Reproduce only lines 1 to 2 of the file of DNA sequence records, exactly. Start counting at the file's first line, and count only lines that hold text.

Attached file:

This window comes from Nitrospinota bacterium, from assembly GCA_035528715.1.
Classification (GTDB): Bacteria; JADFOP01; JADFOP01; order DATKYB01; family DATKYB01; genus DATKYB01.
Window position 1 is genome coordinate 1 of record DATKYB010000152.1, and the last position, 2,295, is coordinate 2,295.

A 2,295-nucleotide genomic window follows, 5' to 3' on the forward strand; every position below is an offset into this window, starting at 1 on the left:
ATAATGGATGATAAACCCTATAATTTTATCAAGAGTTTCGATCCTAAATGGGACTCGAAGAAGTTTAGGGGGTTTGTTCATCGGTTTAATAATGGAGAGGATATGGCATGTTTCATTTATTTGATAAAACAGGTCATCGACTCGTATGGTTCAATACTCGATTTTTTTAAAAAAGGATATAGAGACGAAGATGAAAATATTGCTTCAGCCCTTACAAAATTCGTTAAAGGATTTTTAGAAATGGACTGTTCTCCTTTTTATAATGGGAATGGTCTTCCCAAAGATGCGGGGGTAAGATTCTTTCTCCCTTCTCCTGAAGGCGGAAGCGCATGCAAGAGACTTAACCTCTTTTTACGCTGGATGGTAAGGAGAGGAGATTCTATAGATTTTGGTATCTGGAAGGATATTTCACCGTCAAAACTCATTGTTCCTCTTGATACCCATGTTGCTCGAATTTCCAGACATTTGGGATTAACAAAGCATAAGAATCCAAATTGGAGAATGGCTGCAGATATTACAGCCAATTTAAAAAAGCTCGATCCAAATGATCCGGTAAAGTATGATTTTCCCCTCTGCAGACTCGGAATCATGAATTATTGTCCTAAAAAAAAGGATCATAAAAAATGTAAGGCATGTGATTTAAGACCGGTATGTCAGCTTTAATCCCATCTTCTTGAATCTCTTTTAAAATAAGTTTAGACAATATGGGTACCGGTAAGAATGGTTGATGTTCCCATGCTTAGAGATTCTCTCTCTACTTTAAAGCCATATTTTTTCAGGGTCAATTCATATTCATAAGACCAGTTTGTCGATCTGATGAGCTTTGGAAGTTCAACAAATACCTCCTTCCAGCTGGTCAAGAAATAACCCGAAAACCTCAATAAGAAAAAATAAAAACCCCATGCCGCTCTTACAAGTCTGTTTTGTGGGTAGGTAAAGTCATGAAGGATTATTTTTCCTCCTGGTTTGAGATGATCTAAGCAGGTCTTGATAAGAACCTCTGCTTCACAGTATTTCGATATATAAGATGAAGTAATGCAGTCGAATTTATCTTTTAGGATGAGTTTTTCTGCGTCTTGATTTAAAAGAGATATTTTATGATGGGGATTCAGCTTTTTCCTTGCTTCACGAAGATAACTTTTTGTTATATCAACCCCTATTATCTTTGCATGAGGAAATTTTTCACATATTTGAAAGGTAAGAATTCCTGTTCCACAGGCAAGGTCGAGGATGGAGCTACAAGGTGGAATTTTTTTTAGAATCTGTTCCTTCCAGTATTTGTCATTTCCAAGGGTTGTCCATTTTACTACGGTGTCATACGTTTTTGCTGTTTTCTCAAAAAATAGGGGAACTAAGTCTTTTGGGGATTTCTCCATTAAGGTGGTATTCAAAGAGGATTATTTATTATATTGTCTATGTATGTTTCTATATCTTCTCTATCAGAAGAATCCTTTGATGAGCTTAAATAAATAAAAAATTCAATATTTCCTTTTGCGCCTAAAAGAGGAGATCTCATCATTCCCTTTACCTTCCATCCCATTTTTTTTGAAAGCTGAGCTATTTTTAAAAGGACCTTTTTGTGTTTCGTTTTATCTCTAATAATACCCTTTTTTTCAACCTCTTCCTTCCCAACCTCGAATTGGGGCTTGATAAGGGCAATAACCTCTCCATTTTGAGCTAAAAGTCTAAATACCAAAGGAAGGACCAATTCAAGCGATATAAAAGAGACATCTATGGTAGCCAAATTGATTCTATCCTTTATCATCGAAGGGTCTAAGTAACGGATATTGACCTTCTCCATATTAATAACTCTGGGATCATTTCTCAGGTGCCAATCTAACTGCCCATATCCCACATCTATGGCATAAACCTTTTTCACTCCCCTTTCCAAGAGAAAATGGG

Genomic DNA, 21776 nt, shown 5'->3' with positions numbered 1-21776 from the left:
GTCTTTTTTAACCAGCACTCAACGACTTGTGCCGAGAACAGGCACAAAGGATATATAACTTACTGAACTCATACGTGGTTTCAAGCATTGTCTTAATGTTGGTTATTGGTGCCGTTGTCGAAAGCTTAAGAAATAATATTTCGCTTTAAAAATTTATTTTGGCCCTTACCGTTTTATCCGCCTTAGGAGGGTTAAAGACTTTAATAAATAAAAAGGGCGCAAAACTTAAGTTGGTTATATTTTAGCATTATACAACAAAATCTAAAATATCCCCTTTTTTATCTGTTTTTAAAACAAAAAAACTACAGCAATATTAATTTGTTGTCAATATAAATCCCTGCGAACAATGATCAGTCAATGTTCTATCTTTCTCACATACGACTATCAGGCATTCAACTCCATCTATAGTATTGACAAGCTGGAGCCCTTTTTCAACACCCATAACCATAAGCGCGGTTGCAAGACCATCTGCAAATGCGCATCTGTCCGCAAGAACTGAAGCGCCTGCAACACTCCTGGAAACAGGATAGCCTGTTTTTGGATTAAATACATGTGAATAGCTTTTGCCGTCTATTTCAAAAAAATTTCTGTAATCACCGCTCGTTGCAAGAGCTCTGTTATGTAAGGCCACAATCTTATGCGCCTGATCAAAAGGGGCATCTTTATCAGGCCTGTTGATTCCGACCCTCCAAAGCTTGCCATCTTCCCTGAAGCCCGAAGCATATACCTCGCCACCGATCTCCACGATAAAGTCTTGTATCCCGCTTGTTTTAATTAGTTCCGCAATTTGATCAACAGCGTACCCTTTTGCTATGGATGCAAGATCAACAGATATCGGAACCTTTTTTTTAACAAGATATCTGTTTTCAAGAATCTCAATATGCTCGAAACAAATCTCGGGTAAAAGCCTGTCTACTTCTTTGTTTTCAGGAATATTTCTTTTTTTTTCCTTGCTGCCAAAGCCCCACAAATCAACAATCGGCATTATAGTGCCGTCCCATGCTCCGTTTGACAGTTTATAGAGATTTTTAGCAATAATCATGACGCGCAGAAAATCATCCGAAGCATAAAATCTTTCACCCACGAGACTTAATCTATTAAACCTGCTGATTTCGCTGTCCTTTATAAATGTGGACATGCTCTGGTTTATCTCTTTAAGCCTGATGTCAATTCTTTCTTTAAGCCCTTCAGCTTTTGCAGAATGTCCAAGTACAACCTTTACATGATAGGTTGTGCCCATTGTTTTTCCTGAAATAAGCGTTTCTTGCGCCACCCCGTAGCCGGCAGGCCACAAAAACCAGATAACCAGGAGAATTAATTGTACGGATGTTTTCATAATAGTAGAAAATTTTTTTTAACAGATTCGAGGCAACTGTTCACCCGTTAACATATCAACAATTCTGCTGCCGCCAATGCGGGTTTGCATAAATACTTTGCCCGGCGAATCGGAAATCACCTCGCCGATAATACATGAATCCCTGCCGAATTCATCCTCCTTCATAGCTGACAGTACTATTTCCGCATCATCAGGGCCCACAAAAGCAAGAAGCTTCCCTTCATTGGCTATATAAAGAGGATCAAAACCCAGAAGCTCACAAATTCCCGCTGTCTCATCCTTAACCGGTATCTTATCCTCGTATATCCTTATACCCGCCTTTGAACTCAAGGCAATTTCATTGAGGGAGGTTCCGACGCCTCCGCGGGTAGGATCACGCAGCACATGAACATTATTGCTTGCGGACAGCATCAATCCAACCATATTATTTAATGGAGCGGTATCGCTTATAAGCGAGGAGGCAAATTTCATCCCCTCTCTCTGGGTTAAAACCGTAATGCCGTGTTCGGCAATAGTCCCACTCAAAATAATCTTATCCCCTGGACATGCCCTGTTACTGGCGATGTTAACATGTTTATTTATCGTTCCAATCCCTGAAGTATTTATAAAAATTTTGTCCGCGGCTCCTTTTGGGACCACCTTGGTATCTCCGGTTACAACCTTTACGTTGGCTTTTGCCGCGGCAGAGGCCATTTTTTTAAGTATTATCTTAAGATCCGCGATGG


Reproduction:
This window comes from Nitrospinota bacterium, from assembly GCA_035528715.1.
Classification (GTDB): Bacteria; JADFOP01; JADFOP01; order DATKYB01; family DATKYB01; genus DATKYB01.